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Ga. Supreme Court sides with Forsyth County assisted suicide group
Justices find law violates free-speech rights
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The Georgia Supreme Court concluded Monday that a state law restricting assisted suicides violated free speech rights, a ruling that destroyed a long-running criminal case against members of a Forsyth County suicide group.

A Forsyth County grand jury indicted the Final Exit Network and four of its members — Thomas Goodwin, Lawrence Egbert, Nicholas Sheridan and Claire Blehr - in March 2010 on charges of offering to assist in the commission of a suicide, tampering with evidence and violating the Racketeer Influenced and Corrupt Organizations Act.

They pleaded not guilty a month later to the charges, which stemmed from the 2008 death of 58-year-old John Celmer of Jasmine Court in Cumming.

Celmer's death was ruled a homicide, with the cause listed as asphyxia suffocation as a result of inhaling helium.

According to court documents, Celmer at one time suffered from cancer but was free of the disease at the time of his death.

Final Exit sought the higher court's opinion after Forsyth County Superior Court Judge David L. Dickinson in April denied its contention that the statute violates their First Amendment right of free speech.

Forsyth County District Attorney Penny Penn said Monday the higher court's decision is "disappointing."

"We knew that from the very beginning that this was going to be a challenge, at least in terms of the constitutionality of the statute; we were prepared for that," Penn said.

She added that prosecutors had hoped to see the case past the constitutionality issue.

"We had a good argument to make, and I think it was worth making and worth doing this in spite of the outcome," she said.

The suicide group's members said they saw the court's decision as vindication.

"This was politically motivated and ideologically driven as opposed to being, in any way, motivated by sound legal practice," said Ted Goodwin, the group's former president and one of the four defendants. "I'm just sorry that as many people have been put through what they've been put through in what turned out to be a boondoggle."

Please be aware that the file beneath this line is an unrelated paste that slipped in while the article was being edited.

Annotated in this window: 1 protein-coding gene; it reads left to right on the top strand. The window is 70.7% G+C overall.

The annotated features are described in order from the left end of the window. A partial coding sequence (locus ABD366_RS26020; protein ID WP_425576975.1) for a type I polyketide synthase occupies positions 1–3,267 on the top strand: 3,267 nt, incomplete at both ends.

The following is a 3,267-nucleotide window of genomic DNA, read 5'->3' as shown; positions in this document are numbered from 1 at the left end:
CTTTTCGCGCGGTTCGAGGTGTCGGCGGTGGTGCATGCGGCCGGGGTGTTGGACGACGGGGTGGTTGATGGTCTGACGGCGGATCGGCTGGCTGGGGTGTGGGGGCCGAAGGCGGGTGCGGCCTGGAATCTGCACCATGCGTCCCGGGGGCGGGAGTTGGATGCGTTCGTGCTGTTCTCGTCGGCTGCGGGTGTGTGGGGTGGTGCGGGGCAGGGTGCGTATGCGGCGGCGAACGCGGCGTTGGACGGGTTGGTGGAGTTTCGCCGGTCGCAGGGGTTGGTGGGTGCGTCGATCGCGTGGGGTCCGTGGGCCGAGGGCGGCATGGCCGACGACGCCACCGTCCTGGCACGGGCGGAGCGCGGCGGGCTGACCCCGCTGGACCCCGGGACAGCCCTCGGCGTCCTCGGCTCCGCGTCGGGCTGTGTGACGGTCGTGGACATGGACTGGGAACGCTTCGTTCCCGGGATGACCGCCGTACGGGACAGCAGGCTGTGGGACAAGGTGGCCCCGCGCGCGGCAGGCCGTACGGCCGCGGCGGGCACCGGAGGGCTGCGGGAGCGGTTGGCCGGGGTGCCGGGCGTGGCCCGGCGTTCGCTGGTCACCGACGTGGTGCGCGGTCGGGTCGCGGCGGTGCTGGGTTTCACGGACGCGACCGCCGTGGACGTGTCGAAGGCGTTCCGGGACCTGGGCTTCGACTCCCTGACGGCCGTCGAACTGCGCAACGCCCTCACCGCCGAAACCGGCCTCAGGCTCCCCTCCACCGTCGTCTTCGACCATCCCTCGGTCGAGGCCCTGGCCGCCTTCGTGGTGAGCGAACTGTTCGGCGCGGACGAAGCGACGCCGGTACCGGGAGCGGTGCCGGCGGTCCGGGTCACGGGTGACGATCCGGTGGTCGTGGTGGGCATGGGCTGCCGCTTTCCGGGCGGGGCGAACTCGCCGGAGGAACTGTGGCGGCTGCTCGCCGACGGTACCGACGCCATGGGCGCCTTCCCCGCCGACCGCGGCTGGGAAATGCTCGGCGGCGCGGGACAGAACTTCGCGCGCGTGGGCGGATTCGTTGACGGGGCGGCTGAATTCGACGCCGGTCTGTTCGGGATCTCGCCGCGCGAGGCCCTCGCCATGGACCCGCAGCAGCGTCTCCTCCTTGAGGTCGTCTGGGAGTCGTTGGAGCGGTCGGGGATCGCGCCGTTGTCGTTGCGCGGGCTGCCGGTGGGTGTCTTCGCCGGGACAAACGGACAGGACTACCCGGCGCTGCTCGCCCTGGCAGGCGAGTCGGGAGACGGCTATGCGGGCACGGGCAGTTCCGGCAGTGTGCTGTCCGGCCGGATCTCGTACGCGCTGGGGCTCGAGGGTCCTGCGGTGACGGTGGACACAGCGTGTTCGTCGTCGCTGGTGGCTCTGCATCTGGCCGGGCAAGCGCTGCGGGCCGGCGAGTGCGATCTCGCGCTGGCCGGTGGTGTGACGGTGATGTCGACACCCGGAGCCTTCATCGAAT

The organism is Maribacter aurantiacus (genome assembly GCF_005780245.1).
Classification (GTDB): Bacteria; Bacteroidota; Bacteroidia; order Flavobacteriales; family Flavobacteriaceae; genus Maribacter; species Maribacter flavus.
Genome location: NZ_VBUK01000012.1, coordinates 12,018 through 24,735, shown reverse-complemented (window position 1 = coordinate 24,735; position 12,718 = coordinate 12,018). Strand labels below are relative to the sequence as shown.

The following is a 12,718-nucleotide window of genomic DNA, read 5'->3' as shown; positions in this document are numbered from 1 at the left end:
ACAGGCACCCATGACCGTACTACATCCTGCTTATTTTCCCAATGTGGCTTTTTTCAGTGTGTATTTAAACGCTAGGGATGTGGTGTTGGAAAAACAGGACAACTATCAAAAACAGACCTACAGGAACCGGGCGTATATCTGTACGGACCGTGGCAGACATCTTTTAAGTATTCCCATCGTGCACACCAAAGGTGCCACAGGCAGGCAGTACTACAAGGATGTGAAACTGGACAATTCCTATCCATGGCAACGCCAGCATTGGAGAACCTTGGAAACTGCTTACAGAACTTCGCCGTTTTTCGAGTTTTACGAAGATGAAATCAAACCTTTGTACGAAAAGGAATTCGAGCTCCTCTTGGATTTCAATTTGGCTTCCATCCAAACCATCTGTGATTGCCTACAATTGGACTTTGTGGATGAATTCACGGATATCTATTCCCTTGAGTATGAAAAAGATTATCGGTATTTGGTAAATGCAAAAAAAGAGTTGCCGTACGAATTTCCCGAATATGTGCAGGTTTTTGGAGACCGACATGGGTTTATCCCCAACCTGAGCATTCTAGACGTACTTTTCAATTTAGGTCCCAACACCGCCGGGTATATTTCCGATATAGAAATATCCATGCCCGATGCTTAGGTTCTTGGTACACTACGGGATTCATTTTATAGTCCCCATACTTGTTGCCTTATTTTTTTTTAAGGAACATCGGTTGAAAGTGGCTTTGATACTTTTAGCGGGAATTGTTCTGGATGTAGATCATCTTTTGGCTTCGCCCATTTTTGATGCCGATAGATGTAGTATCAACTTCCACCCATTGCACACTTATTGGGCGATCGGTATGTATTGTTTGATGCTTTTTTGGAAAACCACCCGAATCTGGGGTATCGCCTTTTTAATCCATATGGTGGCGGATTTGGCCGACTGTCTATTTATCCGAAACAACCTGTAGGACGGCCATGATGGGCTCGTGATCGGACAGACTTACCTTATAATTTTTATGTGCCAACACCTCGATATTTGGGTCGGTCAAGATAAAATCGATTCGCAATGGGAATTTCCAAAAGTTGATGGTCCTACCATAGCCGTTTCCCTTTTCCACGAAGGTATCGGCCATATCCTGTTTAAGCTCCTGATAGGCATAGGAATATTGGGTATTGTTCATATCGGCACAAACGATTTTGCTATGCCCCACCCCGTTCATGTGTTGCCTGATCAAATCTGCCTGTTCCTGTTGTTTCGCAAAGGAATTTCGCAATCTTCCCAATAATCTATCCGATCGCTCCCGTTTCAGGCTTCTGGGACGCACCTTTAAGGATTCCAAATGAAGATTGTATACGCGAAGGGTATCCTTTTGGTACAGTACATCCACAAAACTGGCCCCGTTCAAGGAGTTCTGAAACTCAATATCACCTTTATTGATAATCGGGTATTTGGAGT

Penn said the case will be turned back over to the local Superior Court's jurisdiction, where it will then be formally dismissed.

"All of the charges are based on the first count, which is the assisted suicide statute," she said. "It's no longer valid, so none of the others are."

According to the Georgia Supreme Court's opinion, written by Justice Hugh Thompson, the statute criminalizes only those assisted suicides that include a public advertisement or offer to assist.

"This distinction takes the statute out of the realm of content neutral regulations and renders it a selective restraint on speech with a particular content," Thompson wrote.

The opinion refers to the state's argument that the statute is narrowly tailored "because it reaches only those who publicly offer to assist in suicide and then, in fact, undertake an overt act to accomplish that goal."

"Had the state truly been interested in the preservation of human life, however, it could have imposed a ban on all assisted suicides with no restriction on protected speech whatsoever," Thompson wrote.

The opinion goes on to say that the state could have sought to prohibit all offers of assisted suicide when accompanied by an overt act to succeed, but did neither.

Opponents of assisted suicide measures said they are concerned the court's ruling could open Georgia to more assisted suicides.

"I think it will be seen as fertile ground for groups that have spearheaded assisted suicide movements," said Rita Marker, executive director of the Patients Rights Council, an advocacy group that opposes assisted suicide measures. "And from the standpoint of vulnerable patients, this is not a good thing."

Associated Press contributed to this story

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